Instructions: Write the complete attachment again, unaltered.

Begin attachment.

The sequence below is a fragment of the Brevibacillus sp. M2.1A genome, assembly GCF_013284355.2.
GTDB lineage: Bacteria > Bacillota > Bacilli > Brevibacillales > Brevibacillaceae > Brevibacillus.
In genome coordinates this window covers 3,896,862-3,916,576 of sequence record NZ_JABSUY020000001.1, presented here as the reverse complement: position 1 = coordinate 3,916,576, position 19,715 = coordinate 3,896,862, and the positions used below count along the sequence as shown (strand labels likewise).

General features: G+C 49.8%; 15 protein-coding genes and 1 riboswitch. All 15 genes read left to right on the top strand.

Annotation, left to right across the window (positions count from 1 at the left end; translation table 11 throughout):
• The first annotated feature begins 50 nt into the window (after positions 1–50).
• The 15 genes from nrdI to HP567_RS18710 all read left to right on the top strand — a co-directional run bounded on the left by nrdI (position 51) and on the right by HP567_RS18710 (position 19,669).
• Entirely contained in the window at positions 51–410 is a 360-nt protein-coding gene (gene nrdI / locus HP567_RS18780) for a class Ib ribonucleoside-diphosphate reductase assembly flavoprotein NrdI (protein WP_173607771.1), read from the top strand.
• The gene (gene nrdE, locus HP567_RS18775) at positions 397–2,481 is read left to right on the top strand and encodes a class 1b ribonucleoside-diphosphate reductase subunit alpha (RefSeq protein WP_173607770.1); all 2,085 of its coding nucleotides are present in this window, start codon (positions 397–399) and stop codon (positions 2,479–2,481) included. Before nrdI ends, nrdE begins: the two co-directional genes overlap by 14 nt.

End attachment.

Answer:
The sequence below is a fragment of the Brevibacillus sp. M2.1A genome, assembly GCF_013284355.2.
GTDB lineage: Bacteria > Bacillota > Bacilli > Brevibacillales > Brevibacillaceae > Brevibacillus.
In genome coordinates this window covers 3,896,862-3,916,576 of sequence record NZ_JABSUY020000001.1, presented here as the reverse complement: position 1 = coordinate 3,916,576, position 19,715 = coordinate 3,896,862, and the positions used below count along the sequence as shown (strand labels likewise).

General features: G+C 49.8%; 15 protein-coding genes and 1 riboswitch. All 15 genes read left to right on the top strand.

Annotation, left to right across the window (positions count from 1 at the left end; translation table 11 throughout):
• The first annotated feature begins 50 nt into the window (after positions 1–50).
• The 15 genes from nrdI to HP567_RS18710 all read left to right on the top strand — a co-directional run bounded on the left by nrdI (position 51) and on the right by HP567_RS18710 (position 19,669).
• Entirely contained in the window at positions 51–410 is a 360-nt protein-coding gene (gene nrdI / locus HP567_RS18780) for a class Ib ribonucleoside-diphosphate reductase assembly flavoprotein NrdI (protein WP_173607771.1), read from the top strand.
• The gene (gene nrdE, locus HP567_RS18775) at positions 397–2,481 is read left to right on the top strand and encodes a class 1b ribonucleoside-diphosphate reductase subunit alpha (RefSeq protein WP_173607770.1); all 2,085 of its coding nucleotides are present in this window, start codon (positions 397–399) and stop codon (positions 2,479–2,481) included. Before nrdI ends, nrdE begins: the two co-directional genes overlap by 14 nt.